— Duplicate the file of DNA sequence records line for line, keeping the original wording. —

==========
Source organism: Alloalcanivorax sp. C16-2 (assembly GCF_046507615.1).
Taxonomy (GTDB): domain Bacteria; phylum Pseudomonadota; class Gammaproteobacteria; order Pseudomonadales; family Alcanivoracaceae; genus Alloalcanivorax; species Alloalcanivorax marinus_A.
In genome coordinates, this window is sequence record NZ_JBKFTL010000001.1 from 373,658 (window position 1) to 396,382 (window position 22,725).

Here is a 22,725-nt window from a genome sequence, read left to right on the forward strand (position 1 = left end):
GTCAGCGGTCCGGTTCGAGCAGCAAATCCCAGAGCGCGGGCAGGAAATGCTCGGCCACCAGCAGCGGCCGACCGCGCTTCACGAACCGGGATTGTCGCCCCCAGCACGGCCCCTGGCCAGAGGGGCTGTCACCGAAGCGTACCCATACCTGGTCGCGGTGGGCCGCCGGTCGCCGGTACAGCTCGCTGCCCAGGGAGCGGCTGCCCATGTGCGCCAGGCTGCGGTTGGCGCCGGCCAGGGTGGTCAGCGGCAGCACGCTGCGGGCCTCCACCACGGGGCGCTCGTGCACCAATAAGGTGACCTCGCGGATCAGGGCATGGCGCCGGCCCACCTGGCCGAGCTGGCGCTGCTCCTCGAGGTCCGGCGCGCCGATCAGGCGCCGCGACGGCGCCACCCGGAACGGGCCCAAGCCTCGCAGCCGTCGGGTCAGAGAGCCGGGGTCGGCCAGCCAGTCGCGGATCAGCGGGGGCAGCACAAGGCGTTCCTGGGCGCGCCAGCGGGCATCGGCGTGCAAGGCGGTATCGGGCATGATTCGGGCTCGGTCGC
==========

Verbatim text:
Source organism: Alloalcanivorax sp. C16-2 (assembly GCF_046507615.1).
Taxonomy (GTDB): domain Bacteria; phylum Pseudomonadota; class Gammaproteobacteria; order Pseudomonadales; family Alcanivoracaceae; genus Alloalcanivorax; species Alloalcanivorax marinus_A.
In genome coordinates, this window is sequence record NZ_JBKFTL010000001.1 from 373,658 (window position 1) to 396,382 (window position 22,725).

Here is a 22,725-nt window from a genome sequence, read left to right on the forward strand (position 1 = left end):
GTCAGCGGTCCGGTTCGAGCAGCAAATCCCAGAGCGCGGGCAGGAAATGCTCGGCCACCAGCAGCGGCCGACCGCGCTTCACGAACCGGGATTGTCGCCCCCAGCACGGCCCCTGGCCAGAGGGGCTGTCACCGAAGCGTACCCATACCTGGTCGCGGTGGGCCGCCGGTCGCCGGTACAGCTCGCTGCCCAGGGAGCGGCTGCCCATGTGCGCCAGGCTGCGGTTGGCGCCGGCCAGGGTGGTCAGCGGCAGCACGCTGCGGGCCTCCACCACGGGGCGCTCGTGCACCAATAAGGTGACCTCGCGGATCAGGGCATGGCGCCGGCCCACCTGGCCGAGCTGGCGCTGCTCCTCGAGGTCCGGCGCGCCGATCAGGCGCCGCGACGGCGCCACCCGGAACGGGCCCAAGCCTCGCAGCCGTCGGGTCAGAGAGCCGGGGTCGGCCAGCCAGTCGCGGATCAGCGGGGGCAGCACAAGGCGTTCCTGGGCGCGCCAGCGGGCATCGGCGTGCAAGGCGGTATCGGGCATGATTCGGGCTCGGTCGC